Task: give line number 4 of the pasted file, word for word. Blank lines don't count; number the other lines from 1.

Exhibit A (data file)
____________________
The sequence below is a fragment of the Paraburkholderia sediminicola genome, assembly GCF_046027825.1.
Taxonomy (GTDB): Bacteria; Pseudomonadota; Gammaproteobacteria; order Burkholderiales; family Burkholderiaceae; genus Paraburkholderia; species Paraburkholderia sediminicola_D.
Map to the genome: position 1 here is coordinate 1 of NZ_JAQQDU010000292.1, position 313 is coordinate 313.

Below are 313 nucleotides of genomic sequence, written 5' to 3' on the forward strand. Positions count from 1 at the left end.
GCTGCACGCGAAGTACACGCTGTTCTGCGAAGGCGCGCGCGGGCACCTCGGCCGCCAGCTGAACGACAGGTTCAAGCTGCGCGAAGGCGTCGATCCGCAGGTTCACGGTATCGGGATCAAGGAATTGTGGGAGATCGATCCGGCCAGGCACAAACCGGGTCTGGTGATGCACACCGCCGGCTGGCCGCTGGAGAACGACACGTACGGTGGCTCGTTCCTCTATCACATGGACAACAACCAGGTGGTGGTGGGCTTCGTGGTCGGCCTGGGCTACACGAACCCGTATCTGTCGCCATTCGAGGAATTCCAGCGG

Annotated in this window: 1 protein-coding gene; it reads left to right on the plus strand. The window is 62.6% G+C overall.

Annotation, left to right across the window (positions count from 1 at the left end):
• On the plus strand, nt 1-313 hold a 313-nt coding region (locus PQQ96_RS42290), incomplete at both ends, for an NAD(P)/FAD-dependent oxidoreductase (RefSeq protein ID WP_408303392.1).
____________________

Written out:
Below are 313 nucleotides of genomic sequence, written 5' to 3' on the forward strand. Positions count from 1 at the left end.